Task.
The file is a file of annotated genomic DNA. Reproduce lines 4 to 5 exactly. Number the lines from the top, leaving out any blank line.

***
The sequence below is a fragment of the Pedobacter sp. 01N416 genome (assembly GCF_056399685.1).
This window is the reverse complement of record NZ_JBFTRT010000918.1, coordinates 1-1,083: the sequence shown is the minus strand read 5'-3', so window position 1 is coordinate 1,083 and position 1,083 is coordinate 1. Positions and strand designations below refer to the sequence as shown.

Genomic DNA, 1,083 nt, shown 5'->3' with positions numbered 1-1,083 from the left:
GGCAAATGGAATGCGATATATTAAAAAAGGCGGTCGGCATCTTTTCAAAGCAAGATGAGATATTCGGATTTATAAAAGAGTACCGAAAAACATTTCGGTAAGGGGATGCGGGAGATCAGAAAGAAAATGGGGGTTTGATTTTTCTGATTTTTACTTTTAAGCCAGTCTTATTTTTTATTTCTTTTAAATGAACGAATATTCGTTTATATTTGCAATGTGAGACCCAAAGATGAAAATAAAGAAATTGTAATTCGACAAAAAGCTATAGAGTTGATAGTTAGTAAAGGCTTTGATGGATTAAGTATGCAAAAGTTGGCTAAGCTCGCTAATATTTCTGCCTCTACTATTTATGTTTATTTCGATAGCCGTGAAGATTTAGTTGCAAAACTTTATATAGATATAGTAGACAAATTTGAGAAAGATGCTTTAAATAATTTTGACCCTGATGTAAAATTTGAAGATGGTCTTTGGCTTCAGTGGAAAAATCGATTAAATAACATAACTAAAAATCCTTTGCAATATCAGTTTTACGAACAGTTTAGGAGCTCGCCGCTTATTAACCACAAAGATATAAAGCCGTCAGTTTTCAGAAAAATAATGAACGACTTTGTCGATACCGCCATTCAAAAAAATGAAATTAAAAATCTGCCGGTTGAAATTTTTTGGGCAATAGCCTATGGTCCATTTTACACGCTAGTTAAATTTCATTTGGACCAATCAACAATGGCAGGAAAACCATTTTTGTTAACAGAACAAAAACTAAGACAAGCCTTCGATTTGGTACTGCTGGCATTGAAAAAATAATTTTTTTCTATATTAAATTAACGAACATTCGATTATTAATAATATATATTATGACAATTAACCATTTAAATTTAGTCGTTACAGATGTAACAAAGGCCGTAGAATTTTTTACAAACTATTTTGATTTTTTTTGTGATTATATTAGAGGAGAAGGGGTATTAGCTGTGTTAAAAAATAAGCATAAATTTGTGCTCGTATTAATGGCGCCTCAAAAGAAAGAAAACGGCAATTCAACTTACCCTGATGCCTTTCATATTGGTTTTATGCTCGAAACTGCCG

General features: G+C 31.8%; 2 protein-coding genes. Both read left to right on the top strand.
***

GGCAAATGGAATGCGATATATTAAAAAAGGCGGTCGGCATCTTTTCAAAGCAAGATGAGATATTCGGATTTATAAAAGAGTACCGAAAAACATTTCGGTAAGGGGATGCGGGAGATCAGAAAGAAAATGGGGGTTTGATTTTTCTGATTTTTACTTTTAAGCCAGTCTTATTTTTTATTTCTTTTAAATGAACGAATATTCGTTTATATTTGCAATGTGAGACCCAAAGATGAAAATAAAGAAATTGTAATTCGACAAAAAGCTATAGAGTTGATAGTTAGTAAAGGCTTTGATGGATTAAGTATGCAAAAGTTGGCTAAGCTCGCTAATATTTCTGCCTCTACTATTTATGTTTATTTCGATAGCCGTGAAGATTTAGTTGCAAAACTTTATATAGATATAGTAGACAAATTTGAGAAAGATGCTTTAAATAATTTTGACCCTGATGTAAAATTTGAAGATGGTCTTTGGCTTCAGTGGAAAAATCGATTAAATAACATAACTAAAAATCCTTTGCAATATCAGTTTTACGAACAGTTTAGGAGCTCGCCGCTTATTAACCACAAAGATATAAAGCCGTCAGTTTTCAGAAAAATAATGAACGACTTTGTCGATACCGCCATTCAAAAAAATGAAATTAAAAATCTGCCGGTTGAAATTTTTTGGGCAATAGCCTATGGTCCATTTTACACGCTAGTTAAATTTCATTTGGACCAATCAACAATGGCAGGAAAACCATTTTTGTTAACAGAACAAAAACTAAGACAAGCCTTCGATTTGGTACTGCTGGCATTGAAAAAATAATTTTTTTCTATATTAAATTAACGAACATTCGATTATTAATAATATATATTATGACAATTAACCATTTAAATTTAGTCGTTACAGATGTAACAAAGGCCGTAGAATTTTTTACAAACTATTTTGATTTTTTTTGTGATTATATTAGAGGAGAAGGGGTATTAGCTGTGTTAAAAAATAAGCATAAATTTGTGCTCGTATTAATGGCGCCTCAAAAGAAAGAAAACGGCAATTCAACTTACCCTGATGCCTTTCATATTGGTTTTATGCTCGAAACTGCCG

General features: G+C 31.8%; 2 protein-coding genes. Both read left to right on the top strand.